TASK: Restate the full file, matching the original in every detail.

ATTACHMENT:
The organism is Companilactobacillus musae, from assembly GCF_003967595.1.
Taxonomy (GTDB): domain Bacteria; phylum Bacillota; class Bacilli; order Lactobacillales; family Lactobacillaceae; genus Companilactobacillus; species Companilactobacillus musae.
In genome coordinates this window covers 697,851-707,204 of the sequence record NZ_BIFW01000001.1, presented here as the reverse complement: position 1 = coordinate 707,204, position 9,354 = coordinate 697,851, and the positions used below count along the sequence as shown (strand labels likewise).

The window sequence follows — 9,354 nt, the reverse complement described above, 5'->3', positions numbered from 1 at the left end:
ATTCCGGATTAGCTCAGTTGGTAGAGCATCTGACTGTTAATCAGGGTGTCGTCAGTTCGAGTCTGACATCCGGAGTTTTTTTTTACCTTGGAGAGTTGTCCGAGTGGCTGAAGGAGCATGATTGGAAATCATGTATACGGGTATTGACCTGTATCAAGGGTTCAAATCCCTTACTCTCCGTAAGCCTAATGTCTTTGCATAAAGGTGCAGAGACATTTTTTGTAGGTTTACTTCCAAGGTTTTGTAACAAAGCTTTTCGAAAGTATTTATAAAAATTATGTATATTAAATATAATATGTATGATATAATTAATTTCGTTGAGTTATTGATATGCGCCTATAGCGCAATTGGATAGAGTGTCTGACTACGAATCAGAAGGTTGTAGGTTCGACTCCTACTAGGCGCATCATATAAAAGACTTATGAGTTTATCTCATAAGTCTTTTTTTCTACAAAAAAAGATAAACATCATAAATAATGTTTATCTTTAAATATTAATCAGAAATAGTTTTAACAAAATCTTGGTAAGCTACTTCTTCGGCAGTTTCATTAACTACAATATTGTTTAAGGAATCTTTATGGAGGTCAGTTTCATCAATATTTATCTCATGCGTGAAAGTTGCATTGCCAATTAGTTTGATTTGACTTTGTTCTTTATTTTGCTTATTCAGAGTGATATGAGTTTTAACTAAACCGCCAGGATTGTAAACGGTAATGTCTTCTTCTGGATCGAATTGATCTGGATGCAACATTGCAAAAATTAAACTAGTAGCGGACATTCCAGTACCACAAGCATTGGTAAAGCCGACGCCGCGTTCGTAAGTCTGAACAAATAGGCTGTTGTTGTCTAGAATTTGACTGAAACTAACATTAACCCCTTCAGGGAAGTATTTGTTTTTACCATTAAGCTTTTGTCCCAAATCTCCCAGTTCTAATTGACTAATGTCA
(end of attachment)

The organism is Companilactobacillus musae, from assembly GCF_003967595.1.
Taxonomy (GTDB): domain Bacteria; phylum Bacillota; class Bacilli; order Lactobacillales; family Lactobacillaceae; genus Companilactobacillus; species Companilactobacillus musae.
In genome coordinates this window covers 697,851-707,204 of the sequence record NZ_BIFW01000001.1, presented here as the reverse complement: position 1 = coordinate 707,204, position 9,354 = coordinate 697,851, and the positions used below count along the sequence as shown (strand labels likewise).

The window sequence follows — 9,354 nt, the reverse complement described above, 5'->3', positions numbered from 1 at the left end:
ATTCCGGATTAGCTCAGTTGGTAGAGCATCTGACTGTTAATCAGGGTGTCGTCAGTTCGAGTCTGACATCCGGAGTTTTTTTTTACCTTGGAGAGTTGTCCGAGTGGCTGAAGGAGCATGATTGGAAATCATGTATACGGGTATTGACCTGTATCAAGGGTTCAAATCCCTTACTCTCCGTAAGCCTAATGTCTTTGCATAAAGGTGCAGAGACATTTTTTGTAGGTTTACTTCCAAGGTTTTGTAACAAAGCTTTTCGAAAGTATTTATAAAAATTATGTATATTAAATATAATATGTATGATATAATTAATTTCGTTGAGTTATTGATATGCGCCTATAGCGCAATTGGATAGAGTGTCTGACTACGAATCAGAAGGTTGTAGGTTCGACTCCTACTAGGCGCATCATATAAAAGACTTATGAGTTTATCTCATAAGTCTTTTTTTCTACAAAAAAAGATAAACATCATAAATAATGTTTATCTTTAAATATTAATCAGAAATAGTTTTAACAAAATCTTGGTAAGCTACTTCTTCGGCAGTTTCATTAACTACAATATTGTTTAAGGAATCTTTATGGAGGTCAGTTTCATCAATATTTATCTCATGCGTGAAAGTTGCATTGCCAATTAGTTTGATTTGACTTTGTTCTTTATTTTGCTTATTCAGAGTGATATGAGTTTTAACTAAACCGCCAGGATTGTAAACGGTAATGTCTTCTTCTGGATCGAATTGATCTGGATGCAACATTGCAAAAATTAAACTAGTAGCGGACATTCCAGTACCACAAGCATTGGTAAAGCCGACGCCGCGTTCGTAAGTCTGAACAAATAGGCTGTTGTTGTCTAGAATTTGACTGAAACTAACATTAACCCCTTCAGGGAAGTATTTGTTTTTACCATTAAGCTTTTGTCCCAAATCTCCCAGTTCTAATTGACTAATGTCA